The Canadian Mental Health Commission says that 70 per cent of adults with mental illness report that symptoms began in their teens or early 20s.

“So we decided, we’re going to have a party but were going to try to put as many pieces into it as we can that will promote awareness,”said Ghosn.

“Sharing educational facts that contradict mental health myths is the most effective way of reducing stigma among adolescents,”  says Lynne Robinson, a mental health expert at Dalhousie University.

“Interacting with people who actually have mental illness is another very useful strategy for people of all ages,” she said referring to an analysis of strategies used to reduce stigma.

Another Halifax blizzard prevented some elements of the party from taking place.

However, multiple local artists who are passionate about mental health did show up to help stimulate conversations and thoughts about the topic.

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Ghosn and Singbeil welcomed artists from Atlantic Cirque, Brave Space and Outsider Insight among others.

DJ Zora the Sultan set the musical tone for the party’s busiest spot – the dance floor.

An area called the Mind Lounge was set up away from the dance floor. It had bean bag chairs, bottled water, a quiet atmosphere, peer support, paints,  and other mental health resources.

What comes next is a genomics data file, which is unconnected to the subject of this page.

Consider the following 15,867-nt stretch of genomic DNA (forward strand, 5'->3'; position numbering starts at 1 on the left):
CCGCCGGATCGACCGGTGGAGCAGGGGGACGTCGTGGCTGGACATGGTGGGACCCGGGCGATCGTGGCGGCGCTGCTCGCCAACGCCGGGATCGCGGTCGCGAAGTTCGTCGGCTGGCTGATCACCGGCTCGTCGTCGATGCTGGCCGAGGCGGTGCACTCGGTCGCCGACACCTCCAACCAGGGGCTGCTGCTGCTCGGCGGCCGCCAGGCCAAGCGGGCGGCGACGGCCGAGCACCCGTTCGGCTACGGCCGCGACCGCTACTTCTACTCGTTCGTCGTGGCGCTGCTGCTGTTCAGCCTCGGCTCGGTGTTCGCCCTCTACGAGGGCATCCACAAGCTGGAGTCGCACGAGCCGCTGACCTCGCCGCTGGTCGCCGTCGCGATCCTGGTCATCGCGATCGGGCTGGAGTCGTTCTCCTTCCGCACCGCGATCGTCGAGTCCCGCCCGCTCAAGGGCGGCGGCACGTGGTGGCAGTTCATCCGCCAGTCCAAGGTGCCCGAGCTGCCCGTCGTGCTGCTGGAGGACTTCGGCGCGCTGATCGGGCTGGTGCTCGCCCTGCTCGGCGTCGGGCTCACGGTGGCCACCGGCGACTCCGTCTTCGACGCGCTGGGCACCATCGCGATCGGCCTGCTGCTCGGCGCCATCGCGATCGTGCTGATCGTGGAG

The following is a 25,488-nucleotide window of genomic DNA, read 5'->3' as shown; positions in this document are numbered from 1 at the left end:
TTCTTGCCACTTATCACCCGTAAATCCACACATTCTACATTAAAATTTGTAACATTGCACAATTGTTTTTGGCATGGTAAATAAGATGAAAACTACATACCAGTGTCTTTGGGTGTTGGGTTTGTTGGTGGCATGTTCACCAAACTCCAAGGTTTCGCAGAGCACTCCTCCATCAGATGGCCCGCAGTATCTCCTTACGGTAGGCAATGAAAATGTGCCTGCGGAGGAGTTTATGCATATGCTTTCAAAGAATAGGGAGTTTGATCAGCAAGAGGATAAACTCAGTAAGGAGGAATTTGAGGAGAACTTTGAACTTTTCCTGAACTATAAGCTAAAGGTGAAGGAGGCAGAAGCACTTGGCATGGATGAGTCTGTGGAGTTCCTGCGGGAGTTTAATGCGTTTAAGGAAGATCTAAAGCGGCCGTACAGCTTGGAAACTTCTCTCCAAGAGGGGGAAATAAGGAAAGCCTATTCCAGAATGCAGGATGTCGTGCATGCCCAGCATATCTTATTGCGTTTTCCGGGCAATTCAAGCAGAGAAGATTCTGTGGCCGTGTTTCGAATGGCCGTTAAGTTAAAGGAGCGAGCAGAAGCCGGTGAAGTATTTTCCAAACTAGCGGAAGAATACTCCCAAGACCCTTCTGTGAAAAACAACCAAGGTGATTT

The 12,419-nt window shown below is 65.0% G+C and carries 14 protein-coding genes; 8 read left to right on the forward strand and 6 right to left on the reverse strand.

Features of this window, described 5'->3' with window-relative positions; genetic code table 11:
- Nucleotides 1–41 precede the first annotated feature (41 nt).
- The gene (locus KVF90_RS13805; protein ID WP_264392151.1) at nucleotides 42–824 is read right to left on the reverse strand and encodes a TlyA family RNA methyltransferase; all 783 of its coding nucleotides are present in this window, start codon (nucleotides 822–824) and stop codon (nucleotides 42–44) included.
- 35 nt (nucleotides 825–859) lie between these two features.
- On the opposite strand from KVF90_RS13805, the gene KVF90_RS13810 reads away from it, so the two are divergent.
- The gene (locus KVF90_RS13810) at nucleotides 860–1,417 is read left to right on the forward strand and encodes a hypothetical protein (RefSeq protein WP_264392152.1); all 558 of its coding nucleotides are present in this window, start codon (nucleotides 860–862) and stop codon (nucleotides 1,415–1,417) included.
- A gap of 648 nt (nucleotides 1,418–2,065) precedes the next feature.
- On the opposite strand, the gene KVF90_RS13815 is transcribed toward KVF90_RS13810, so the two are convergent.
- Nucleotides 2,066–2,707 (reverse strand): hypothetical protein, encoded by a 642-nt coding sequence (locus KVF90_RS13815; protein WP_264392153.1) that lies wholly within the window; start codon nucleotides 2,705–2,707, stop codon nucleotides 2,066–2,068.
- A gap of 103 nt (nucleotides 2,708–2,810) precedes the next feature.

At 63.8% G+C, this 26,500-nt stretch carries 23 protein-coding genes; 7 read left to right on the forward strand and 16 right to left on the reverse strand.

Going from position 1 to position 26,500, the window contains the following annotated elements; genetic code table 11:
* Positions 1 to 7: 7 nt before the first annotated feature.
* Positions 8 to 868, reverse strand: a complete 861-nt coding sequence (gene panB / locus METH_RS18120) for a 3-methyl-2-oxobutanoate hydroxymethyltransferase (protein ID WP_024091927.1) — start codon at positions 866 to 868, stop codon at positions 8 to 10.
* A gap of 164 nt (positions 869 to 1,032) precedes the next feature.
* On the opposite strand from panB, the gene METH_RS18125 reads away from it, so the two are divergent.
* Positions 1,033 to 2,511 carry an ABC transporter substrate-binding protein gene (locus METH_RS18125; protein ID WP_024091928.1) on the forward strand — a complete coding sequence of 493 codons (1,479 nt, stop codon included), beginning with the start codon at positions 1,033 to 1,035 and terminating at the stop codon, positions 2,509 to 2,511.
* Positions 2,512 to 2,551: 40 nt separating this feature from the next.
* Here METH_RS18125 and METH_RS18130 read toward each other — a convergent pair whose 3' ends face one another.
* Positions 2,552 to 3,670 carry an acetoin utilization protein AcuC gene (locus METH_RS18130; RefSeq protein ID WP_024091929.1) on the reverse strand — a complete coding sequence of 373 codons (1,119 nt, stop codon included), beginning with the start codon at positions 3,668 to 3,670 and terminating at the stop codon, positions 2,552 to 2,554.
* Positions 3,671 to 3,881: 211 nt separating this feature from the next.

“We want people to get comfortable with mental health, give it an image boost. We wanted an event where people wouldn’t hear mental health and say ‘oh that’s not for me,’” says Ghosn.

“We need to break down the us vs. them perceptions. Everyone has mental health and it is something that everyone needs to take care of, ” she says.

Ghosn and Singbeil have already started imagining possibilities to keep next year’s event interesting.

“I don’t want to give too much away, but we’re thinking of something that might be say, a three day, daytime type of event for next year,” says Ghosn.

Drop in volunteers causes Meals on Wheels to revamp

Halifax Meals on Wheels is trying to improve its brand, in order to spread word about the organization and attract younger volunteers.

Since January, Halifax Meals on Wheels, an organization that delivers nutritious meals to those who cannot make their own, has been figuring out what they can do to attract more volunteers.

In February there were 101 clients who needed meals delivered to them. Meals on Wheels has an “active list” of 58 volunteers. Only 45 of those volunteers actually took part in the deliveries last month.

Geri Kearns, president of the Meals on Wheels board, said that she strongly believes they would need 100 volunteers to run the program smoothly. When Kearns began volunteering eight years ago, there were around 80 volunteers.

“Our focus is volunteers,” said Kearns. “We’ll cover everything in this promotion, but it’s really the volunteers we’re looking for.”